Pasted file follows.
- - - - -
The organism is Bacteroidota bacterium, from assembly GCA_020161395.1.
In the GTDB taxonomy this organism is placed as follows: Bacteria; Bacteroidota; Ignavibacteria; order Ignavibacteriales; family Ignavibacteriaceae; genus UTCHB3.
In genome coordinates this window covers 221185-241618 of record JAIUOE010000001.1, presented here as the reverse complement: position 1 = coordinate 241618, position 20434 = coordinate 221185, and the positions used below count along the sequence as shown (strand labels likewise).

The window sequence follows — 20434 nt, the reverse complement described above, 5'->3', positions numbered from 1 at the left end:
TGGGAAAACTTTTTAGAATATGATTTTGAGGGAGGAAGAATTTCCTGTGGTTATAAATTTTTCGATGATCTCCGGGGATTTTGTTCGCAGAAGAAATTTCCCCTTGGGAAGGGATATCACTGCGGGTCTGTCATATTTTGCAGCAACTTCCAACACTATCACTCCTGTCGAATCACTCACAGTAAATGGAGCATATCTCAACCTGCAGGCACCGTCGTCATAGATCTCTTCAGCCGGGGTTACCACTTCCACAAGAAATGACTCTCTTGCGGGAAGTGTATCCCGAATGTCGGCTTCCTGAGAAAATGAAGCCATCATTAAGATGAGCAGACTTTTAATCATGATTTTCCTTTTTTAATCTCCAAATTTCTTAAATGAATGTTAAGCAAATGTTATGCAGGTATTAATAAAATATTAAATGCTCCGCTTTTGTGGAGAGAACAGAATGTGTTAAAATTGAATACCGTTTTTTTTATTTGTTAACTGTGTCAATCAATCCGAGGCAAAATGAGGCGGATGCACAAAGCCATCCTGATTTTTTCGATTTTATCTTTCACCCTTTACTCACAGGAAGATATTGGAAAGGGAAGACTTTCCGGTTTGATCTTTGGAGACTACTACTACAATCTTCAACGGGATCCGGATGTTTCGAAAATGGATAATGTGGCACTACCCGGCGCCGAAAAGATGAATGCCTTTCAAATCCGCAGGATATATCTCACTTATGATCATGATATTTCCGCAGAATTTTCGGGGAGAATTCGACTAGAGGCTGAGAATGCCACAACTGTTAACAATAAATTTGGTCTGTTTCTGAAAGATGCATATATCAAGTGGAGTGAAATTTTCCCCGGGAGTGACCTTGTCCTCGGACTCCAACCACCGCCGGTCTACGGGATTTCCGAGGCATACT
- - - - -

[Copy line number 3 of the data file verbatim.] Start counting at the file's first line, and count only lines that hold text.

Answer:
In genome coordinates this window covers 221185-241618 of record JAIUOE010000001.1, presented here as the reverse complement: position 1 = coordinate 241618, position 20434 = coordinate 221185, and the positions used below count along the sequence as shown (strand labels likewise).